prayers for order and peace more fervent and believing, these blessings would be more abundantly poured out upon our own country, and upon all the nations of the earth. For consider with what perfect ease God can sway the minds of men, of every rank and degree. Solomon says, “The king's heart is in the hand of the Lord, as the rivers of waters : he turneth it whithersoever he will.” And the Psalmist beautifully represents God as the confidence of all, the ends of the earth, and then adds, “ Which stilleth the noise of the seas, the noise of their waves, and the tumult of the people.” (Psalm Ixv. 5–7.) So that whether we regard kings or people, rulers or subjects, our duty is constantly to look up to the Lord Jehovah; seeing that He, and he alone, is able to govern all hearts, moulding them to his holy will.
2. And this petition for the world we present to God, following it up with an earnest plea for his whole Church militant here on earth. The three things which we here implore for the Church, shall be separately considered.
First, we ask for the spirit of obedience. To " serve Thee,” O Lord ; that is our desire. And in thus praying, we pray for all men : we offer up, in reality, the petition which our Saviour himself hath taught us : “ Thy kingdom come, thy will be done, in earth as it is in heaven.”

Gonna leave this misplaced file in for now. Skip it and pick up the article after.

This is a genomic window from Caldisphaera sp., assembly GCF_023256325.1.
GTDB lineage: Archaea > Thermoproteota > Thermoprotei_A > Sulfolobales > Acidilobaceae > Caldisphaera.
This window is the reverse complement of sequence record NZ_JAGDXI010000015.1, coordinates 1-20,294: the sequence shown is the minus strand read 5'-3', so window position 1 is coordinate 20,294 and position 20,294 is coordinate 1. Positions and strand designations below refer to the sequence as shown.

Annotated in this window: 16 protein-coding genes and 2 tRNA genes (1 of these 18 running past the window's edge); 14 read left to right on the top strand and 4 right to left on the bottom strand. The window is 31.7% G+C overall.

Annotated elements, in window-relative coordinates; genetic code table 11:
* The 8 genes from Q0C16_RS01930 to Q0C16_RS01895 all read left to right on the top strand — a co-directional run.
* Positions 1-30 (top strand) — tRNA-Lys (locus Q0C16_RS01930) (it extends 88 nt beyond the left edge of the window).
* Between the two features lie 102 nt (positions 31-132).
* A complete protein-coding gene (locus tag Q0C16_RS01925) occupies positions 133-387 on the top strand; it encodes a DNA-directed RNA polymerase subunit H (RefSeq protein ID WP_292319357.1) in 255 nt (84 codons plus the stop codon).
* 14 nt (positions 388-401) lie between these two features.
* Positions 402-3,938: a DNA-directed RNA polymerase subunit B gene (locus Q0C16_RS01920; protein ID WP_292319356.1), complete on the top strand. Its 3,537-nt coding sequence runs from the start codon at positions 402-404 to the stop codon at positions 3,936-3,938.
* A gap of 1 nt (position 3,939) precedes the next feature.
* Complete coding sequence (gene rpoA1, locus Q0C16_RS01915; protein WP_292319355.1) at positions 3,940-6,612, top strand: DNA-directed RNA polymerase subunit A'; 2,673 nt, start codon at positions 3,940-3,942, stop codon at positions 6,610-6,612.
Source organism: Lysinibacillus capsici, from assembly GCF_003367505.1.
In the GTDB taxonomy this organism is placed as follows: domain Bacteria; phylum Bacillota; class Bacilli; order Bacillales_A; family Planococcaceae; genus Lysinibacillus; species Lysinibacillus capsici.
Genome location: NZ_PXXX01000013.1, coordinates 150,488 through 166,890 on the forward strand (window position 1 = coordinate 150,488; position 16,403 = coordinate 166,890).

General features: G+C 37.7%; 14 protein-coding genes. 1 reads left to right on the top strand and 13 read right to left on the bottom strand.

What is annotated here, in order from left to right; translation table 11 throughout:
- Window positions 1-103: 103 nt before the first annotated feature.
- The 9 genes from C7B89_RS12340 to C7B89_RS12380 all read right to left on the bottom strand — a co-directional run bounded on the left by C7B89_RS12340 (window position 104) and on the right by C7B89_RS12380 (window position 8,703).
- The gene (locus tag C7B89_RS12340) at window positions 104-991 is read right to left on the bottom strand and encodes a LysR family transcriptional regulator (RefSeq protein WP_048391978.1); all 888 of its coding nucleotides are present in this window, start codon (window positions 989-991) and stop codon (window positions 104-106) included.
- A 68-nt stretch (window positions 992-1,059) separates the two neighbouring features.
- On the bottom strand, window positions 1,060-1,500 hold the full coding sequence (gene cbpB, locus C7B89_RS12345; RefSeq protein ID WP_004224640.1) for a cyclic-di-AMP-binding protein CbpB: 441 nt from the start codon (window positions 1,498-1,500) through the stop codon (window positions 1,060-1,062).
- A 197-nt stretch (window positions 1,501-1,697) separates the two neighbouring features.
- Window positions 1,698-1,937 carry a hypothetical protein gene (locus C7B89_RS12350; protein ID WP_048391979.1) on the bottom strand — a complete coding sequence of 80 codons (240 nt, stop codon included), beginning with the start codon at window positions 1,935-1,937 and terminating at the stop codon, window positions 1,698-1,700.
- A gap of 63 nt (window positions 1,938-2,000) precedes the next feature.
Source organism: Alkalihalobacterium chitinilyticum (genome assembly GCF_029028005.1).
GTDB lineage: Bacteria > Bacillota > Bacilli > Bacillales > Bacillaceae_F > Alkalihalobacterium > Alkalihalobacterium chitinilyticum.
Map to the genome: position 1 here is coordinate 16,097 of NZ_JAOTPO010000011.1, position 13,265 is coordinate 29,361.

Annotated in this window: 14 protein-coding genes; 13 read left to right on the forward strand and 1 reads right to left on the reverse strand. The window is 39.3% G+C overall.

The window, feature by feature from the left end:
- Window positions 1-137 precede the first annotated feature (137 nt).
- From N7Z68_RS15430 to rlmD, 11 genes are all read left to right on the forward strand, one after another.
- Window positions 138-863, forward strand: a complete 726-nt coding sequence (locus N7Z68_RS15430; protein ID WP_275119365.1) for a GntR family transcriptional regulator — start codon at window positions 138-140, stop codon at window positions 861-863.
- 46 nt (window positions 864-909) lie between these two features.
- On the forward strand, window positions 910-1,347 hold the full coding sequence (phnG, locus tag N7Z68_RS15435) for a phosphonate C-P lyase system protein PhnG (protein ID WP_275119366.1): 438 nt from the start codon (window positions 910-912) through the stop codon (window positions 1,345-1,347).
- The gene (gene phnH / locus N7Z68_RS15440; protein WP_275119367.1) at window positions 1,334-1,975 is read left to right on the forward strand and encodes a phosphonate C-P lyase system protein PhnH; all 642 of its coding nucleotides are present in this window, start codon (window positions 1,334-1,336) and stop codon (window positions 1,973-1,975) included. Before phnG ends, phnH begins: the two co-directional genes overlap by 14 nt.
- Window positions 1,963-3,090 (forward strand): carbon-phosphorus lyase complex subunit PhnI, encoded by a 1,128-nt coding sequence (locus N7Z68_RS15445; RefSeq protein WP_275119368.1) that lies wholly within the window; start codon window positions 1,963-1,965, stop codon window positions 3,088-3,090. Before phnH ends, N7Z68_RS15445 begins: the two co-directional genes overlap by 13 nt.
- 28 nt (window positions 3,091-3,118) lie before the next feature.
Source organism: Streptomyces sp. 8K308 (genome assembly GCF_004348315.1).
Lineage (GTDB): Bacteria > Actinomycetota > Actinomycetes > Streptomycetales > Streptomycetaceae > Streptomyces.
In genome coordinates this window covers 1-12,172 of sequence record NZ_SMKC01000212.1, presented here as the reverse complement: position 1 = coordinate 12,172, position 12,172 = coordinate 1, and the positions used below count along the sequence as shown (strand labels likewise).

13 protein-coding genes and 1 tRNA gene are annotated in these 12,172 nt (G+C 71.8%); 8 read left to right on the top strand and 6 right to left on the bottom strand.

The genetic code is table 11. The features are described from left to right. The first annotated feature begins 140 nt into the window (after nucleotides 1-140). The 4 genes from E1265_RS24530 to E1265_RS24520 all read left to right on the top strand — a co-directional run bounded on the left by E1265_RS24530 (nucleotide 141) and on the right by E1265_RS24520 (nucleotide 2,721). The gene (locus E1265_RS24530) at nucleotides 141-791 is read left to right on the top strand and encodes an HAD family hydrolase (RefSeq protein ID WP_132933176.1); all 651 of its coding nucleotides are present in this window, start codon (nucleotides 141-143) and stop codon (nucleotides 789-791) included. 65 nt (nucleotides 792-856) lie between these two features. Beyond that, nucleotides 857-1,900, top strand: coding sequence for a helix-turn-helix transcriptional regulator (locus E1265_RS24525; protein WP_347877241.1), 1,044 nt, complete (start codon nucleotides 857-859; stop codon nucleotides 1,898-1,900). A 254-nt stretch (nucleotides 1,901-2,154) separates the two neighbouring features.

We pray also for the spirit of joy : that we may “ joyfully serve” thee. And this in fact is the same as the temper of heaven. For angels and the spirits of just men made perfect, delight in obeying the great King of heaven and earth. The angels excel in strength, they do the commandments of the Lord, bearkening unto the voice of his word. Like them we should aim at serving the Lord with gladness ; yea, with joy unspeakable and full of glory.
Further, we implore for the Church of Christ, the blessing of godly quietness. There is such a thing as an ungodly quietness; that is, when peace, plenty, and security are enjoyed by the professors of the Gospel, and these blessings are abused to sloth, secularity, and sin. Slumbering and sleeping never ought to be the character of the Church of Christ. Yet we may desire, and ought to promote a spirit of universal peace : a peace undisturbed by the din of war, or by the bad passions of religious controversy. For peace, used in a Christian manner, is eminently conducive to the growth of knowledge, piety, and happiness ; conducive therefore, to the growth of the Church. So the Apostle James says, “ The fruit of righteousness is sown in peace of them that make peace.” And St. Paul, in one of his most emphatic precepts, says, “ Follow peace with all men, and holiness, without which no man shall see the Lord.” (Heb. xii. 14,) The bistory likewise of one memorable period of the Church exemplifies the same truth : when a season of severe persecution had ceased, it is related, “ Then had the Churches rest throughout all Judæa and Galilee and Samaria, and were edified; and walking in the fear of the Lord, and in the comfort of the Holy Ghost, were multiplied." (Acts ix. 31.) ,
Such are our petitions.- I have lived,'said the dying Hooker, 'to see that the world is made up of perturbations.' What we ask, is, that this troublesome world may be peaceably ordered and governed by God :